News / Africa

UNHCR: DRC Civilians at Risk

Men investigate the remains of a house struck hours earlier by deadly mortar fire, sparking angry protestors to take to the streets, in Goma, DRC, Aug. 24, 2013.
Men investigate the remains of a house struck hours earlier by deadly mortar fire, sparking angry protestors to take to the streets, in Goma, DRC, Aug. 24, 2013.

Multimedia

Audio
Joe DeCapua
U.N. agencies say civilians have been victims of the latest violence in the eastern DRC. Fighting between government forces and two rebel groups -- as well as local, ethnic violence -- is also causing more displacement.


Heavy fighting last weekend between the Congolese army and M23 rebels resulted in heavy casualties on both sides. But the fighting near the North Kivu provincial capital of Goma also put civilians in the line of fire. 

“At least three people were killed, five others wounded, on Saturday morning when a shell landed in Ndosho. That’s a suburb of Goma. And Goma at the moment is apparently packed with civilians because more than 150,000 people have been displaced towards and around the city since the fighting started in 2012,” said Daniel MacIsaac, spokesman for the U.N. refugee agency, UNHCR.

Others at a nearby displacement camp were also at risk.

“Another shell fell Saturday near the Mugunga 3 camp. And that shelters 14,000 internally displaced people. -- Congolese that had to flee their homes because of fighting.  Meanwhile, two days before this, on Thursday, again we’ve got reports numerous shells landed in a residential area of Goma killing at least four people and wounding 15. And all of those were civilians, too,” he said.

UNHCR and other agencies are warning warring parties that indiscriminate or deliberate attacks against civilians are war crimes.

The Goma area is not the only conflict zone in the eastern Congo.  Further north, the Congolese army is fighting the Ugandan rebel group ADF, or Allied Democratic Forces.  About 50,000 people fled the area in mid-July and crossed the border into western Uganda. The UNHCR has set-up a transit center at Bubukwanga. It has a capacity to handle up to 12,000 people. The problem is there are as many as 20,000 refugees there.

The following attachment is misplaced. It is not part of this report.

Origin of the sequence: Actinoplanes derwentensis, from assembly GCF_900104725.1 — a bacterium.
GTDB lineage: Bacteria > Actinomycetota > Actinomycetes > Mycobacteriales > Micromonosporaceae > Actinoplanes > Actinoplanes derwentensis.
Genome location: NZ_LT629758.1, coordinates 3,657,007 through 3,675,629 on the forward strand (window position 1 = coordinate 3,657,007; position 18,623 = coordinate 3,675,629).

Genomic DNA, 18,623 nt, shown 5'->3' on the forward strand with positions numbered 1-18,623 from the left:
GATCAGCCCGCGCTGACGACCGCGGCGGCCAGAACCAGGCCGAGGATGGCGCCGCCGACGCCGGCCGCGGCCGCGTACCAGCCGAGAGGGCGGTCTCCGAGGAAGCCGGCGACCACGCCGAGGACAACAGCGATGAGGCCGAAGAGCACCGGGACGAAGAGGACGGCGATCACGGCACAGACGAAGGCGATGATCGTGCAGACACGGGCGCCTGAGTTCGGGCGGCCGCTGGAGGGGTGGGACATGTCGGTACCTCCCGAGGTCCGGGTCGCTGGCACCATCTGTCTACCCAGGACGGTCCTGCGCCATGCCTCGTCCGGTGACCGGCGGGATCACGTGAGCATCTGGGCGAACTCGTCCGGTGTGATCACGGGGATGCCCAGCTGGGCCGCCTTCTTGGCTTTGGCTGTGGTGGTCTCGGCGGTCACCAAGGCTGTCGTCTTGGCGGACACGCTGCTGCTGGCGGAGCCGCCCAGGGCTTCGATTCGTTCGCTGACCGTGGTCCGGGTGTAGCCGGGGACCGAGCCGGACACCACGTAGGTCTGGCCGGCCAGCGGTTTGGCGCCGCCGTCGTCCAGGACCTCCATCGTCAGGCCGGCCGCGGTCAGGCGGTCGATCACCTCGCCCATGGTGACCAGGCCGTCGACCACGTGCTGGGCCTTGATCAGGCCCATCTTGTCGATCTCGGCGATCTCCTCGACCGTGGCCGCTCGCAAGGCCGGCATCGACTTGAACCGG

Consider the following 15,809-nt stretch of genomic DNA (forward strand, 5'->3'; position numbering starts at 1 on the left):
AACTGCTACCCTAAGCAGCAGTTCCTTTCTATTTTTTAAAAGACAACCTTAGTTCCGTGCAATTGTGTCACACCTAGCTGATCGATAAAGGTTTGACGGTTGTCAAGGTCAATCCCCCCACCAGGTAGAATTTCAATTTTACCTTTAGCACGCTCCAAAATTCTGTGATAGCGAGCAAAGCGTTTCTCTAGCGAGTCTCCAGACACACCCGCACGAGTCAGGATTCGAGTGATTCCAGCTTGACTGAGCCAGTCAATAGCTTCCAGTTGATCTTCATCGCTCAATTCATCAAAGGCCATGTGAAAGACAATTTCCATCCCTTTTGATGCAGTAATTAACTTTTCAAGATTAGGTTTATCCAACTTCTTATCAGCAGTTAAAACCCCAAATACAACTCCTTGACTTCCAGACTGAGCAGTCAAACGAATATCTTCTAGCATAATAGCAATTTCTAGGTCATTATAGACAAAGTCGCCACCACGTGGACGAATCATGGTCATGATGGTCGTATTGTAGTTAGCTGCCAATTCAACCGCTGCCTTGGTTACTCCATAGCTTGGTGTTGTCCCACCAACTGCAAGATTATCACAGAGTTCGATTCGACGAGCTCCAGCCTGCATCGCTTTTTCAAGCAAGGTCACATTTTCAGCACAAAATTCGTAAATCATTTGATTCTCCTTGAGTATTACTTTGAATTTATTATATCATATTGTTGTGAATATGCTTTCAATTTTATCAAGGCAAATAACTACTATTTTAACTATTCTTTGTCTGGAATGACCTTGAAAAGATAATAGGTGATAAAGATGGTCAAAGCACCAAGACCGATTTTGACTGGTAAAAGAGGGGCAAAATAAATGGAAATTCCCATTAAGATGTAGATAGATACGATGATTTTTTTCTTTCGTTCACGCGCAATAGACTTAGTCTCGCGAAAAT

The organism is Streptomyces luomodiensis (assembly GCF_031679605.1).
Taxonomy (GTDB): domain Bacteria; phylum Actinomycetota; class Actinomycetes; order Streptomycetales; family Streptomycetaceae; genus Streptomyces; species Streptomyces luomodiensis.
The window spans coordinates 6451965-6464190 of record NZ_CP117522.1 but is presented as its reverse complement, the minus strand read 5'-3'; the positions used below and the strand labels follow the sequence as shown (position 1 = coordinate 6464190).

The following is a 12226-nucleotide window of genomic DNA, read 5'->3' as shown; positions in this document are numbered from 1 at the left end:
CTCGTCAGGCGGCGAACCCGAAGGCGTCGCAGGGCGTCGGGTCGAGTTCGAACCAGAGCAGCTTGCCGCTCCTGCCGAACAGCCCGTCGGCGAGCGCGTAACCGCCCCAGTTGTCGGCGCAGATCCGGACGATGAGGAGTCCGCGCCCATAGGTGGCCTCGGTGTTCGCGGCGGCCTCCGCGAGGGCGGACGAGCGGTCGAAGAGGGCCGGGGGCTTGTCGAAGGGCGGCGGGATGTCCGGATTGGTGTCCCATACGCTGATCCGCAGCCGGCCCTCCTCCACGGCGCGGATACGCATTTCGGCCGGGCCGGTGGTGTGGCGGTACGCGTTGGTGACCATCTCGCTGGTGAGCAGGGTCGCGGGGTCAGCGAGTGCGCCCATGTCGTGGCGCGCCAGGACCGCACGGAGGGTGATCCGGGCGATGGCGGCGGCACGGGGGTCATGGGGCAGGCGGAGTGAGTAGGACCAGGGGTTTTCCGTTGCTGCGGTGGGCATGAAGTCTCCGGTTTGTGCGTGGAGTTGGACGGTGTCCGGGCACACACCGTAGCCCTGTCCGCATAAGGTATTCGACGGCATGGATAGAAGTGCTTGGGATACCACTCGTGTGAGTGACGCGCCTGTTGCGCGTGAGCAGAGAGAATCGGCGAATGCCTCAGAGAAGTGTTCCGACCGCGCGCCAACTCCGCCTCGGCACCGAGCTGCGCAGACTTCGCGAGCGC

“So it’s been a strain on the local communities. People were staying in schools for a while – the refugees on school grounds,” said MacIsaac.

The U.N. agency has so far transferred about 3,000 of the DRC refugees to the Kyangwali Refugee Settlement further from the border.

“One of the many good things about Uganda hosting so many refugees is that they don’t necessarily just live in camps there, like you envision a refugee camp with tents. They actually are quite open and have freedom of movement in Uganda and they have refugee settlements. They don’t look so different from a typical rural village in Uganda,” he said.

Besides the two current conflict zones in North Kivu Province, there’s also been a flare-up of local disputes over land and other issues in the Ruzizi Plain. That’s on the border of South Kivu Province and Burundi.

MacIsaac said, “Over the last 12 days or so, we’re seeing 1,500 Congolese asylum seekers fleeing into their neighboring country, in this case, Burundi. This is more low-level ethnic fighting. And what they’re telling us, the people who are coming across, was that unidentified armed people killed about eight people and seriously wounded many more and again in the last two weeks.”

The UNHCR said that the asylum seekers are staying temporarily at the Cishemere Transit Center in Burundi’s western province of Cibitoke. Some have been transferred to a refugee camp.

You May Like

Egypt's Suez Canal Dreams Tempered by Continued Unrest

Seen as a potential driver of recovery, Cairo’s plan to expand waterway had been raising hopes to give country much needed economic boost More

Ebola Maternity Ward in Sierra Leone First of its Kind

Country already had one of world's highest maternal mortality rates before Ebola arrived, virus has added even more complications to health care More

Malaysia Flight 370 Disappearance Ruled Accident

Aircraft disappeared on March 8, 2014; with ruling, families of 239 passengers and crew can now seek compensation from airline More

Featured Videos

Your JavaScript is turned off or you have an old version of Adobe's Flash Player. Get the latest Flash player.
Groundbreaking Hand-Painted Documentary About Van Gogh in Productioni
X
George Putic
January 29, 2015 9:43 PM
The troubled life of the famous 19th century Dutch painter Vincent van Gogh has been told through many books and films, but never in the way a group of filmmakers now intends to do. "Loving Vincent " will be the first ever feature-length film made of animated hand-painted images, done in the style of the late artist. VOA’s George Putic reports.
Video

Video Groundbreaking Hand-Painted Documentary About Van Gogh in Production